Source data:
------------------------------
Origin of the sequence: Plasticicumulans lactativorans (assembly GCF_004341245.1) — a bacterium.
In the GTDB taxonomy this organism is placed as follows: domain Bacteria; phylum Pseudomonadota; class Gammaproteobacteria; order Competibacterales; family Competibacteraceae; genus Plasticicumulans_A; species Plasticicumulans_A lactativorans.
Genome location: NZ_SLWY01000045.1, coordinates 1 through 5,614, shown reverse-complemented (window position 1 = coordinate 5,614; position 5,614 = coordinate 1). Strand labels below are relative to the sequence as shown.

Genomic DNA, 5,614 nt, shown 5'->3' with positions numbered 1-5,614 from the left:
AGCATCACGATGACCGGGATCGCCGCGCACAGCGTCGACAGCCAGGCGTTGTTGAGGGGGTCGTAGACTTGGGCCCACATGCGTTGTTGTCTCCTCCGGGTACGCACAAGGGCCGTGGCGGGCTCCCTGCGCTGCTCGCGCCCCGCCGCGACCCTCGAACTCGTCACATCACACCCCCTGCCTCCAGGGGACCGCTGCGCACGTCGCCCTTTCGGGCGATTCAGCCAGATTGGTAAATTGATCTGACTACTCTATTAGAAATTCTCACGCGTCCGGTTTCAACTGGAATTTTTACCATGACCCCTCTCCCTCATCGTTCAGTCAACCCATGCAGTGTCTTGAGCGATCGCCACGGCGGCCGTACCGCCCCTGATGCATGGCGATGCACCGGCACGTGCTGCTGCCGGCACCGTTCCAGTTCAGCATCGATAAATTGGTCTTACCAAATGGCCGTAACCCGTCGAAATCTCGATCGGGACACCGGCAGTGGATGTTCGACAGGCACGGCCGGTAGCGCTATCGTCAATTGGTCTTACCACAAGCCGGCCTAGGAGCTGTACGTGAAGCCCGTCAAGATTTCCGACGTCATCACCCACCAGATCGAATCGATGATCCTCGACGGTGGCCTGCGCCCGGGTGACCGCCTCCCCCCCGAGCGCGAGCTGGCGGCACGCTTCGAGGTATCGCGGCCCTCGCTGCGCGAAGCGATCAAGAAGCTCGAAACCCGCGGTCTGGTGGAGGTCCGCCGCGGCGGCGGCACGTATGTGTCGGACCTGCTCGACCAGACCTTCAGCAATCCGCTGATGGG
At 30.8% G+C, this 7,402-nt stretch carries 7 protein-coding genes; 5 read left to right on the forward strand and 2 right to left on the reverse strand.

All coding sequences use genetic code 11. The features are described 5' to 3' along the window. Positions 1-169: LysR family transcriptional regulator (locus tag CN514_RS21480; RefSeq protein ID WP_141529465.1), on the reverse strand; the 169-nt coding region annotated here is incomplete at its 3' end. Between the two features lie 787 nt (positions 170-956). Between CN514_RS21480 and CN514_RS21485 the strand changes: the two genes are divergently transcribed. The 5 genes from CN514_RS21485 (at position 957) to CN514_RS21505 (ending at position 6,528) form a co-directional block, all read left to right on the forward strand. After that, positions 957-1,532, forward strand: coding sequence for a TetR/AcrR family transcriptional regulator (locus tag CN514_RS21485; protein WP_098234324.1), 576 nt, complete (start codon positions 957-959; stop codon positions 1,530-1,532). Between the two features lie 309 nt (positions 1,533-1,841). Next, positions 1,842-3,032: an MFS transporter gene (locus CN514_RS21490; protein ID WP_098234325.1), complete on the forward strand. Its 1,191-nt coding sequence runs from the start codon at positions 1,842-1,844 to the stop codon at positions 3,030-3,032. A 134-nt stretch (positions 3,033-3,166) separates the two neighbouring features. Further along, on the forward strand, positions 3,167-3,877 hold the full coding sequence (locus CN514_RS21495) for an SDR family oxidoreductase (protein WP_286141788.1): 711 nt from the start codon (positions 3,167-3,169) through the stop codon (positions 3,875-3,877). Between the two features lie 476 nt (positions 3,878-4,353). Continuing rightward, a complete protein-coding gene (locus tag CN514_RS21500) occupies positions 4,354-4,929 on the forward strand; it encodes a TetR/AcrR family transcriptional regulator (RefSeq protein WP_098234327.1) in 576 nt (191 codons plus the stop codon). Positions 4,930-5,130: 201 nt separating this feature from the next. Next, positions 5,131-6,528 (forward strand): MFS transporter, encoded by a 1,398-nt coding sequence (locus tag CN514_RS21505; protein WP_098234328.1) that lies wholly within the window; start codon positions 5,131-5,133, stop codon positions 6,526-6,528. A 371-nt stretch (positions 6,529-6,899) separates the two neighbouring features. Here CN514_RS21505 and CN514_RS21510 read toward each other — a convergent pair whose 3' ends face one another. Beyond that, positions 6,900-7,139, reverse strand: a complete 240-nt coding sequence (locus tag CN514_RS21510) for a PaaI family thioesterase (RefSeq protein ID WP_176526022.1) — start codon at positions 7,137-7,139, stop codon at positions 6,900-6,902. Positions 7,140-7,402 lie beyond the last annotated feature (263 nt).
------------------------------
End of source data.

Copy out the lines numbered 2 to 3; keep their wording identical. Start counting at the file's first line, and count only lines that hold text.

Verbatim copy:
In the GTDB taxonomy this organism is placed as follows: domain Bacteria; phylum Pseudomonadota; class Gammaproteobacteria; order Competibacterales; family Competibacteraceae; genus Plasticicumulans_A; species Plasticicumulans_A lactativorans.
Genome location: NZ_SLWY01000045.1, coordinates 1 through 5,614, shown reverse-complemented (window position 1 = coordinate 5,614; position 5,614 = coordinate 1). Strand labels below are relative to the sequence as shown.